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Thread: A Power Conscience System - (normally off system)

  1. #1
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    Default A Power Conscience System - (normally off system)

    I'm looking to automate my home and want something that will not consume any energy when not in use. From what I gather from the X10 and similar systems are that each wall unit will need to be in standby mode 24/7 in order to receive signals. The energy consumption from each module is probably not enormous, but adds up. In fact, if you consider all the systems (TVs, VCRS, battery chargers, etc) in every household around the world that are in standby mode, when they could be off, it adds up to a lot of wasted power consumption.

    I will be rewiring my home soon, and plan to add a serial port or other interface to each room in the house. So automation over the power lines is not required. I'm hoping a solution already exists. If not, I have an idea for how it will work:

    Each room unit would have a 4-pin interface to the central computer: 1) Power, 2) Ground, 3) Data, 4) Wakup. The central computer would supply the power and all units would be off by default. Whenever the central computer sends a command to a new unit it would send enough power in the wakeup line to power up all units momentarily. Each unit would check if the command was for it (by a unique serial number) and either execute the command and stay online to interface with the system or turn off until woken again.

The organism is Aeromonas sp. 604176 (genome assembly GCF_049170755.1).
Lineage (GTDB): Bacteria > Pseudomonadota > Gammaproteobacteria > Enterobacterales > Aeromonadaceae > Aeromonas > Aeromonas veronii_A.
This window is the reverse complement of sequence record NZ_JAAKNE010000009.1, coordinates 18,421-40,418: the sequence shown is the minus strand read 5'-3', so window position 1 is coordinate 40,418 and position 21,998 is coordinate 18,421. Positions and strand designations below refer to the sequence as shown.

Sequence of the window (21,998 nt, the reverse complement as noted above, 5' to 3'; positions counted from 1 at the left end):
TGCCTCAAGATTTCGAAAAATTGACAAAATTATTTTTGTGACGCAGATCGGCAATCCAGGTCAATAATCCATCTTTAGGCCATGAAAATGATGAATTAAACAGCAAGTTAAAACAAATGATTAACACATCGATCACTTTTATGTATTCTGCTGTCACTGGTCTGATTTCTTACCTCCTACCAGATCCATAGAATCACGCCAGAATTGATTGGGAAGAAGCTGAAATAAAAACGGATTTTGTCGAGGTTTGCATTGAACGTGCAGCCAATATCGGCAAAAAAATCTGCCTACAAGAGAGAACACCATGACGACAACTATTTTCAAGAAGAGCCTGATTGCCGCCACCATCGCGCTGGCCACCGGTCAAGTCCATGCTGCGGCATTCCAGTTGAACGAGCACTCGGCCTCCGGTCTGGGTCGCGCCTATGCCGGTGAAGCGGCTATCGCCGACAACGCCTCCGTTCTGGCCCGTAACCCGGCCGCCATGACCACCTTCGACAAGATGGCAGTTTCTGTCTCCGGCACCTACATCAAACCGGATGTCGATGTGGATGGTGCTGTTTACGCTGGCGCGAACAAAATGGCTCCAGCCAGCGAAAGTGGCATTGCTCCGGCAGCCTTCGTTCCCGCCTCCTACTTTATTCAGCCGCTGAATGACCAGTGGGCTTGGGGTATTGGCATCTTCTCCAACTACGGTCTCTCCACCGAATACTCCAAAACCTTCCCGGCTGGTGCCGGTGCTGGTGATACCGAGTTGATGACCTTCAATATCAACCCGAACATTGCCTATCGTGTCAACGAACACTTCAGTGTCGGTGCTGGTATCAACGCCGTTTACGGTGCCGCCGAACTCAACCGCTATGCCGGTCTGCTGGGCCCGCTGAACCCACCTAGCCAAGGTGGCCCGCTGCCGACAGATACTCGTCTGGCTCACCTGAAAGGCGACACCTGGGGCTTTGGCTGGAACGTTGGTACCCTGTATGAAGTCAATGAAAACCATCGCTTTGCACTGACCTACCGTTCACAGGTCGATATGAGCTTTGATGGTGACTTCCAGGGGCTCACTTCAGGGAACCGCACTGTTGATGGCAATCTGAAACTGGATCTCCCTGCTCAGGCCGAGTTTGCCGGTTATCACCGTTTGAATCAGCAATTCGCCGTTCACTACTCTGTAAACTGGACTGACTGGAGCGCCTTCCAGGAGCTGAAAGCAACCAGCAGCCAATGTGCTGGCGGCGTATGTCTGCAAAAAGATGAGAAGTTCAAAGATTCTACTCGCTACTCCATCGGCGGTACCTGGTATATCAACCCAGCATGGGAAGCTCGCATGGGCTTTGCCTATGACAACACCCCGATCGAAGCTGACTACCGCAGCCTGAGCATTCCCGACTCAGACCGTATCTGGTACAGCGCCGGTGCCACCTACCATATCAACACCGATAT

This type system would be perfect for a energy conserving home. You could have the system power down your TV and other standby systems, without the unit needing to stay online to receive commands.

    Is there already a system and/or interface that does this? Can somebody recommend implementation ideas? What sort of data interface should I use to communicate with each unit over a single wire (RS485)? Can I send power over the data line to cut the interface down to a 3-pin system? Iím just a novice electronics hobbyist and can use all the advice you have. Iím a software engineer by trade and know basic electronics (learning more all the time) and how to use microcontrollers.

    Thanks,
    Jeremy

  2. #2
    Automated Home Legend Karam's Avatar
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    Jeremy,

    Its probably depends on what level of automation you want to achieve. Also I think there is some heightened awareness of the subject of standby power. Much has been criticised about AV standby power with all sorts of gizmos to switch off the AV kit completely etc. Whereas really what should be happening is manufacturers redesign their standby circuits to be very power frugal, which BTW should be easily possible.